Monday, September 13, 2021

Show me the Bookshop


It really feels like live theater is coming back. My bookings started picking up in the middle of August, right when most schools across the country were opening back up for the new school year. Total bookings for the season are still a little behind my best season of 2018-2019, but they're an order of magnitude above where they were a year ago so I'm not complaining.

I'm starting to see more media mentions as well. Stained Glass Theatre of Joplin in the Show Me state of Missouri opened their production of The Enchanted Bookshop last weekend and they managed to snag a really nice (four-minute!) plug on local TV station KSNF for their last set of performances this coming weekend, including an interview with two of the actors (who play Margie and The Lady in Red). You can watch the entire clip here.

Co-director Janelle Rawlings has been in touch with me throughout their rehearsal period and has been more than generous in sharing photos and videos from the show with me. I always appreciate that.

By the way, if you're confused about the mention of a cast of 40 for this show (the Pioneer catalog says 23), there's a very simple reason for that. They added parts!

Yes, I allow that for this play. In fact, a lot of school and theatre companies have done the same thing (the play readily lends itself to that). But I always ask that you email me first and let me know, which Janelle was kind enough to do.

Who did they add? Prince, Princess, Snow White and the Seven Dwarfs, the Farmer's and the Three Blind Mice, and the Three Musketeers. They loved having this flexibility because it allowed them to cast every kid who auditioned while reserving the longer and more demanding parts for the adults.

If you're in the Joplin area this weekend, I strongly urge you to attend. See the details below. Stained Glass Theatre is a very talented, hard-working group of folks with a real passion for telling positive, uplifting stories. I know the show is going to be great!

Wednesday, September 8, 2021

The Last Radio Show to be published


Wow. That was a long wait.

Five and a half years after the world premiere of The Last Radio Show--and five and a half years after first submitting it for publication--my old-time radio farce finally got that big thumbs up. And from a new publisher for me, Heuer Publishing.

I'm thrilled--and a little shocked.

When I first submitted the play to my main publisher, Pioneer Drama Service, I thought it was a slam dunk. The play was a big hit when it premiered at the Block Box Theatre in Colorado Springs. And it fit in well with the kind of plays I already had published there.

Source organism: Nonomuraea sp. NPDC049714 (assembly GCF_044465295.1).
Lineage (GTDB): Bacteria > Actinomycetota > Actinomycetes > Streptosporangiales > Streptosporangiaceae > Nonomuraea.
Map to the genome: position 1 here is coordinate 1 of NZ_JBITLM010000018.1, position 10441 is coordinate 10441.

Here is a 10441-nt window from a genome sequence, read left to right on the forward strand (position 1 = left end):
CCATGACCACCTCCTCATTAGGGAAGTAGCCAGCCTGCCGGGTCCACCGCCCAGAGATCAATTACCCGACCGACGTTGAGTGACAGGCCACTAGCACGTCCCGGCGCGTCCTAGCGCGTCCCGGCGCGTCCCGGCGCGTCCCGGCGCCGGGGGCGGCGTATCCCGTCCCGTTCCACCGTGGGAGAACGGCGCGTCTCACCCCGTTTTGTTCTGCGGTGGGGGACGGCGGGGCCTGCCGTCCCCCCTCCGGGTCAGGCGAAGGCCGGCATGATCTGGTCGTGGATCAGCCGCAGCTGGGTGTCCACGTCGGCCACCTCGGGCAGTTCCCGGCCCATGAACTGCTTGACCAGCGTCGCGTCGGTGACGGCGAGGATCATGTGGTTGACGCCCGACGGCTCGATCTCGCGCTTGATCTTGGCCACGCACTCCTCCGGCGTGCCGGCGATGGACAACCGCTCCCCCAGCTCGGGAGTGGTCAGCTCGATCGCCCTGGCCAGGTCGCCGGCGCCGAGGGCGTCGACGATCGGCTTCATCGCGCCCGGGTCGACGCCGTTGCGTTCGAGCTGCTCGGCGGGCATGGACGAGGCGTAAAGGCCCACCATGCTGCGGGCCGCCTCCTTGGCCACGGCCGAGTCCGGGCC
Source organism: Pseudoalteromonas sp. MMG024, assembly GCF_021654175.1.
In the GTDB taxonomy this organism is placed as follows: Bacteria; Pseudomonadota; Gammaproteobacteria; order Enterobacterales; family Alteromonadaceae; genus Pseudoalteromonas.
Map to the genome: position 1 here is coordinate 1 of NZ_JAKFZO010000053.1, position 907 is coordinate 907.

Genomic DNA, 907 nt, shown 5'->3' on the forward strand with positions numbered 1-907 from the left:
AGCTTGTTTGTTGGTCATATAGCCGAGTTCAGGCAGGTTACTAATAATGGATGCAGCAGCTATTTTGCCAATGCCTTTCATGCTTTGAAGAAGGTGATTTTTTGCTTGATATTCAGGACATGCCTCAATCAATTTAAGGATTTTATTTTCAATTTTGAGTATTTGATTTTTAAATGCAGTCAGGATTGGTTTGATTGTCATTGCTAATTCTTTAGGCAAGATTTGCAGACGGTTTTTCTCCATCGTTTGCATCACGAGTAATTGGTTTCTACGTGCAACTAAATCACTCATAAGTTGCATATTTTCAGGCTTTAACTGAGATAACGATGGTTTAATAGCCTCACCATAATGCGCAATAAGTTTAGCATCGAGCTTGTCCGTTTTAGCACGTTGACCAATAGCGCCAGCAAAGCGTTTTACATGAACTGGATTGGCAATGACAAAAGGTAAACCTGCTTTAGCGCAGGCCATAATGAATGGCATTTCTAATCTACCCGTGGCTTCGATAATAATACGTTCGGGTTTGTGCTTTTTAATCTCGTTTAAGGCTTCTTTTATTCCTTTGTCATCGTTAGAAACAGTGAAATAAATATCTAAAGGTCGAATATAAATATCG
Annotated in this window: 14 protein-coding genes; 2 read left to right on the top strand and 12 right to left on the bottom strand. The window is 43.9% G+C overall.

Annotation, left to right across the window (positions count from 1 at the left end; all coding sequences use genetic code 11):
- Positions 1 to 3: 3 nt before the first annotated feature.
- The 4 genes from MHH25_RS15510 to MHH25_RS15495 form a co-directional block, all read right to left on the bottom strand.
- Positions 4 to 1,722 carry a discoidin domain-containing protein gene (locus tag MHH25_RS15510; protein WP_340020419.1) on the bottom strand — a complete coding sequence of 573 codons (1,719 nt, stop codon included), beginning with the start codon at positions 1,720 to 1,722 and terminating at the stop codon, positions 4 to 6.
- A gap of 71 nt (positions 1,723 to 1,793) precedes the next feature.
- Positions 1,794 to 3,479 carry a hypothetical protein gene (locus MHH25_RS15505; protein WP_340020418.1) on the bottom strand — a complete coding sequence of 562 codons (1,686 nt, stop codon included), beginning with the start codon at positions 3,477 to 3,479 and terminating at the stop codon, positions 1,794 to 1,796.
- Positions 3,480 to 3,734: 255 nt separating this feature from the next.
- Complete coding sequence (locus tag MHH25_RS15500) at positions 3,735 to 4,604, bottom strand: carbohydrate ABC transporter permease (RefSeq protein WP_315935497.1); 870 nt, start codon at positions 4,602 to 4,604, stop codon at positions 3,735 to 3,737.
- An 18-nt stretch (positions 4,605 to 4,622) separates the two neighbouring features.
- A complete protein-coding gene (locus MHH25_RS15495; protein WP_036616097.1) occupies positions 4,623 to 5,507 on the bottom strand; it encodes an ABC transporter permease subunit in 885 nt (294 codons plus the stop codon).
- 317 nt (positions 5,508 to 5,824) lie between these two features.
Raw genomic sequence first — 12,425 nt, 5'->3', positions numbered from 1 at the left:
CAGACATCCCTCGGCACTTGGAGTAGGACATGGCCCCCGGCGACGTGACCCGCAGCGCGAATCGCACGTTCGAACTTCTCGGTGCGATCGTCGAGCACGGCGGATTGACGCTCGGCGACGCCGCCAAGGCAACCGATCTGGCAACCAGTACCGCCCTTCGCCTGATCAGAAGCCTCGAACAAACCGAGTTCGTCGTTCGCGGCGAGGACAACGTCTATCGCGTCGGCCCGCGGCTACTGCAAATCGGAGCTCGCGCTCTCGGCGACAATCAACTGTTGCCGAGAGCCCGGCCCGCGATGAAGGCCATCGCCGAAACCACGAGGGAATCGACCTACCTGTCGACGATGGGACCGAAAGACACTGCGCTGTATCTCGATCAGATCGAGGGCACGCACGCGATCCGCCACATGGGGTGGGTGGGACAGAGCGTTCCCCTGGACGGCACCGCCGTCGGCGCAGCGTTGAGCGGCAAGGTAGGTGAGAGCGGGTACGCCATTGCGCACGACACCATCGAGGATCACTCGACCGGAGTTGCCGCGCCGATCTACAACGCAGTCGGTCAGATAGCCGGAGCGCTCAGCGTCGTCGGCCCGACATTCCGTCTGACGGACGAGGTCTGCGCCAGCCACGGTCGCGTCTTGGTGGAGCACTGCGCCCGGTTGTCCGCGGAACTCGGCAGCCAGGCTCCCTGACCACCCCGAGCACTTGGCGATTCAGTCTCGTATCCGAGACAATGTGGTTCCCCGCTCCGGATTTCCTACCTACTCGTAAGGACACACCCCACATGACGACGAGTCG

There was just one problem. Okay, two problems. 

First, the main character--a mild-mannered office boy named Jimmy--has what amounts to an eight-minute monologue at the climax of the play when he saves the radio station by performing all of the parts in a superhero show. (Fortunately, he doesn't have to memorize it. Just as in the old days, all of the radio shows are performed from scripts that the actors hold in their hands.)

And second, the play is somewhat hard to produce, requiring dozens of sound cues and, as it turned out, a sort of juggling act as the radio actors switch back and forth between their radio scripts and the sound effects they have to make.

Pioneer passed, saying the play was too complicated for the schools that make up the bulk of their customer base.

Still, I managed to get a second production of The Last Radio Show in 2017 from Johnston Heights Church in British Columbia (one of only two so-far members of my five-timers club). I was told it was a huge hit there as well.

So I submitted it to all the usual suspects. Eldridge Publishing. Dramatic Publishing. Heuer Publishing. YouthPLAYS. All four rejected it.

I started to think it would never get published.

But a funny thing happened on the way to the trash bin. In 2020, my mystery/comedy Lights! Camera! Murder! got published by Heuer Publishing through their youth-focused subsidiary Brookyn Publishers. It did okay too, getting two productions in a year hard-hit by the ongoing COVID crisis.

So I decided to approach them with it again. After all, this strategy worked for me once before (Pioneer originally rejected Long Tall Lester before accepting The _urloined Letter).

After three months of review, The Last Radio Show was finally accepted it for publication, this time by Heuer itself. They focus more on the community theater marker so it makes a lot of sense.

I couldn't be more excited. When I first produced the play, I'd promised my insanely hard-working cast and crew (we threw the play together in three weeks) that their hard work would be rewarded when the play got published. I kept them up to date on the latest developments from the submission front, and they kept me up to date on their latest theater adventures. To be honest, it was kind of depressing to tell them about the rejections, but they kept the faith--and today that faith was rewarded.

If there's a lesson in all this, I suppose it's to never give up in a play or a book or whatever it is you're working on, even if it's been rejected by every publisher in the civilized world (speaking of which, exactly how many publishers does the uncivilized world have?). It may get a second chance at life.

Just don't stop writing. Or, come to think of it, submitting.